LIAISON WITH PRIMARY PROVIDERS Home visitors can be health care advocates to im- prove access to providers of health care. Home visi- tors can be partners with pediatricians and other clinicians, working in the home setting to provide essential education and supportive services to at-risk children and families and to improve adherence to medical prevention and treatment regimens. Home- visitation programs include a “degree of social sup- port that is difficult to provide in most clinical set- tings; outreach and liaison between the pediatrician, the family, and the community; involvement with socioeconomic issues that directly affect the well- being of the child and family; reinforcement and follow-up of preventive care, peer helper support, as well as encouragement, by the home health visitor who has the advantage of being with the family in its own home—a more accepting, less threatening set- ting for the family.” 6
Children in low SES families are at increased risk for reading problems due to deficient oral language skills (Honig, 1982; Walker, Greenwood, Hart, & Carta, 1994) and deficient phonological awareness (Nittrouer, 1996). Some researchers have speculated that the learning of language is constrained by the low values placed upon language in most low-SES sociolinguistic communities (Purcell-Gates, 1995) as well as by parental input that is more directive and immediate (Laosa, 1980, 1982). Lower SES homes are less likely to offer such important home literacy behaviors as shared reading, children’s reading materials, age of onset of shared reading (Lonigan, 1994). The quality of parent to child language can also be influenced of ethnicity, gender and maternal language. This study aimed to reduce the widening educational gap that faces Latino students. It used homevisitation to enrich the home language and literacy activities during children’s early preschool years. Home visits provided parents and children with sustainable Spanish language and literacy materials and were spread over 46 weeks of homevisitation. The data indicate significant gains in receptive and expressive Spanish language ability. There is also evidence that the parents sustain their enrichment activities at least one year after the program is com- pleted. Like the immigrant parents studied by Farver, Eppe and Ballon (2006), the Latino immigrant parents in this study were able to make the language and literacy environments in their homes begin to approximate mid- dle-class mainstream culture, The data also provide evidence that as kindergarteners, the treated children kept their Spanish advantage yet also developed an advantage for spoken English and literacy skills.
We developed a complex, community-based IPV inter- vention to enhance the effectiveness of an existing, pro- ven-effective program of nurse homevisitation, the Nurse-Family Partnership, for a subgroup of families in which the woman has experienced recent IPV. A strength of our approach lies in the systematic process used to develop the intervention, in which we drew on multiple perspectives of NFP clients, nurses and com- munity stakeholders, and current theoretical, empirical and practice literature to inform both the content and process of the intervention, and ground it within the context of the NFP and current knowledge related to best practices in nurse home visiting, and in woman- and child-focused IPV intervention delivery. A rigorous approach to conducting qualitative research was imple- mented thus promoting the overall trustworthiness of the findings upon which the intervention was developed. Data credibility (or internal validity) was strengthened through member checking, data source, data type and researcher triangulation, and reflexivity. Although data were only collected from NFP sites located within the mid-west region of the US, the use of maximum varia- tion sampling provided the opportunity to identify com- mon themes and experiences across a diverse range of sites, nurses and clients.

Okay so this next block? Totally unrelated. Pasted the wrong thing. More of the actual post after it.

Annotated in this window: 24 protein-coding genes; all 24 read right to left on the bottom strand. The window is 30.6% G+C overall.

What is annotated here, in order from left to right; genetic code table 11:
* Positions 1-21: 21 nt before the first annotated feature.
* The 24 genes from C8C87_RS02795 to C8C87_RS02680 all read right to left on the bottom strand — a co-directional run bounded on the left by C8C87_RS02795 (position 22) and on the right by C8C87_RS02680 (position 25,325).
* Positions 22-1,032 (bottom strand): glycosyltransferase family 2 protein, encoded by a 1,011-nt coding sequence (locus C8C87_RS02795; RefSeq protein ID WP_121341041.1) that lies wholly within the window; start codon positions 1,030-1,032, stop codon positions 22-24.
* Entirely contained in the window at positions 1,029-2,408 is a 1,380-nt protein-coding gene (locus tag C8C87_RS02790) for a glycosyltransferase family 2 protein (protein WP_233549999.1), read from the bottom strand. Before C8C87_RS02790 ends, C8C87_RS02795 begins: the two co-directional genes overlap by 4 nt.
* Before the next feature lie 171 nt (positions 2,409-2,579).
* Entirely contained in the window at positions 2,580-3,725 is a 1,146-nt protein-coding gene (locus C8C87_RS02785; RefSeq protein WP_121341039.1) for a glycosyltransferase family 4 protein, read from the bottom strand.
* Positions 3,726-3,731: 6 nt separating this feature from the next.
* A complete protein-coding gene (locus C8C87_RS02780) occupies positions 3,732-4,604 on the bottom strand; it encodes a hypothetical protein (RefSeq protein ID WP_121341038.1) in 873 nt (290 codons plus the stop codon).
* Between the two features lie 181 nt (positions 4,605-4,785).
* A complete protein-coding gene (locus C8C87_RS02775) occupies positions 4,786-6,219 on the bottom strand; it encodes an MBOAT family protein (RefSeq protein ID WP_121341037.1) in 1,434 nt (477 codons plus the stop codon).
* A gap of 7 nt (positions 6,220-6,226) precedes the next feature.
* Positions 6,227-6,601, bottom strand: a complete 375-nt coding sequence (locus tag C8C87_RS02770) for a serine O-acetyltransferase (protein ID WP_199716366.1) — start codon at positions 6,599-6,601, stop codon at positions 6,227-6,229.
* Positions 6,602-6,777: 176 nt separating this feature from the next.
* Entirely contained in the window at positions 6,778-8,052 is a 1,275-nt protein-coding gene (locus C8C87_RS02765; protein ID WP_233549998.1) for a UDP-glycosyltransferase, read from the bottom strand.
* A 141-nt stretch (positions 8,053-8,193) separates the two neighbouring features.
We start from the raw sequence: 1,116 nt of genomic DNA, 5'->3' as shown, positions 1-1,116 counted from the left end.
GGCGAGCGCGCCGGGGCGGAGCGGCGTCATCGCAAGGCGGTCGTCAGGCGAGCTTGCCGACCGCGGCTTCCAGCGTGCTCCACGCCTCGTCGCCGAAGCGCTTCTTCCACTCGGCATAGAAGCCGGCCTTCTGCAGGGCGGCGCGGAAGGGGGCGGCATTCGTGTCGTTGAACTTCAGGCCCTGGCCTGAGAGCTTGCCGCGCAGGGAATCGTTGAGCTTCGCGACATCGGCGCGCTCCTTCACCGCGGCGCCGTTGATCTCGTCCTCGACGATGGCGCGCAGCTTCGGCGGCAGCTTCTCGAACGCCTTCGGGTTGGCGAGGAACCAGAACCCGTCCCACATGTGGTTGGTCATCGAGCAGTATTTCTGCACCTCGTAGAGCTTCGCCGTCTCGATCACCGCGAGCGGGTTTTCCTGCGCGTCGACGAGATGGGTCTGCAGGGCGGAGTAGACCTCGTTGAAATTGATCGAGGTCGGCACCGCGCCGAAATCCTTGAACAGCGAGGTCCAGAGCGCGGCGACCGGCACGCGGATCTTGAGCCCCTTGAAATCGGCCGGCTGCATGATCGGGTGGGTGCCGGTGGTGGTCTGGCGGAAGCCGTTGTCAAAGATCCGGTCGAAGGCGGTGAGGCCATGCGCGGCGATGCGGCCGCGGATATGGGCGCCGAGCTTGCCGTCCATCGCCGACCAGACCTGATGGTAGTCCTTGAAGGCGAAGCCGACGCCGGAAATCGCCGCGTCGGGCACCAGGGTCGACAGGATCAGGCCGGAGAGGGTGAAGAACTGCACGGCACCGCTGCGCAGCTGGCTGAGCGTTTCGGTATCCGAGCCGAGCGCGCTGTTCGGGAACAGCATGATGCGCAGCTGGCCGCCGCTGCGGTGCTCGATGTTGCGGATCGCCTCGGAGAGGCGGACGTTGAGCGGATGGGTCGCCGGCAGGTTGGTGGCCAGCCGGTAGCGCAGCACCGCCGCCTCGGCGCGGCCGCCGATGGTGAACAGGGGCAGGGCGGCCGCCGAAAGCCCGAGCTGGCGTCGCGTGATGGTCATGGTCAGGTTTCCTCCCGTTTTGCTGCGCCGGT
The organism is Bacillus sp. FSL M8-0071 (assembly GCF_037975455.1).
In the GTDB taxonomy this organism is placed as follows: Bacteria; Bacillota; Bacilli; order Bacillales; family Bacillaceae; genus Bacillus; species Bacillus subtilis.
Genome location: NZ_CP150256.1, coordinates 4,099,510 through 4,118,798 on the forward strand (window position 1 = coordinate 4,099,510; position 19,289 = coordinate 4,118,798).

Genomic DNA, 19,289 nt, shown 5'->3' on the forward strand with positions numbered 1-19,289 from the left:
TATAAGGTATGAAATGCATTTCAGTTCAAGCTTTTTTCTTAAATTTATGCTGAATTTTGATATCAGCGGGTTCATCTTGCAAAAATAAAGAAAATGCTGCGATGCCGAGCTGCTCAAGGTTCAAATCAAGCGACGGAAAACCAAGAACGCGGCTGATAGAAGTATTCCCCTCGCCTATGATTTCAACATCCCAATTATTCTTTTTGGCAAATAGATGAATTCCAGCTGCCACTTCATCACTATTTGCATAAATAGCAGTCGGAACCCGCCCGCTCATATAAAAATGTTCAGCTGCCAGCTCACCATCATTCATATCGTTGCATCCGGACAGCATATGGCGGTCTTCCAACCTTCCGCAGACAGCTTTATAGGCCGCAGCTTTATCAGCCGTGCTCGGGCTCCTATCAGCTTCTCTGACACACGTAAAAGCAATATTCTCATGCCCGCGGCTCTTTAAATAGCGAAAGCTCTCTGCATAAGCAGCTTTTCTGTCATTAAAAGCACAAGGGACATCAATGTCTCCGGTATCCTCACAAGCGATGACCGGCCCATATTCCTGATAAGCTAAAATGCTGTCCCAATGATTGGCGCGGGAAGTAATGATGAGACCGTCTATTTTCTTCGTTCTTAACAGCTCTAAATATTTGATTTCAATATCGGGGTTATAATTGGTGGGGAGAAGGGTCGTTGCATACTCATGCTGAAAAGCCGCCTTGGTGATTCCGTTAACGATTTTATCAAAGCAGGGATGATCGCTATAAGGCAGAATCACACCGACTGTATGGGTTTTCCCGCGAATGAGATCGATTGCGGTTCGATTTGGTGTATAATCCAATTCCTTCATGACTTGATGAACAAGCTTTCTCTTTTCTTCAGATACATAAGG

To improve the health of children and bend the health care cost curve we must integrate the individual and population approaches to health and health care delivery. The 2012 Institute of Medicine (IOM) report Primary Care and Public Health: Exploring Integration to Improve Population Health laid out the continuum for integration of primary care and public health stretching from isolation to merging systems. Integration of the family-centered medical home (FCMH) and homevisitation (HV) would promote overall ef ﬁ ciency and effectiveness and help achieve gains in population health through improving the quality of health care delivered, decreasing duplication, reinforcing similar health priorities, decreasing costs, and decreasing health disparities. This paper aims to (1) provide a brief description of the goals and scope of care of the FCMH and HV, (2) outline the need for integration of the FCMH and HV and synergies of integration, (3) apply the IOM ’ s continuum of integration framework to the FCMH and HV and describe barriers to integration, and (4) use child developmental surveillance and screening as an example of the potential impact of HV-FCMH integration. Pediatrics 2013;132:S74 – S81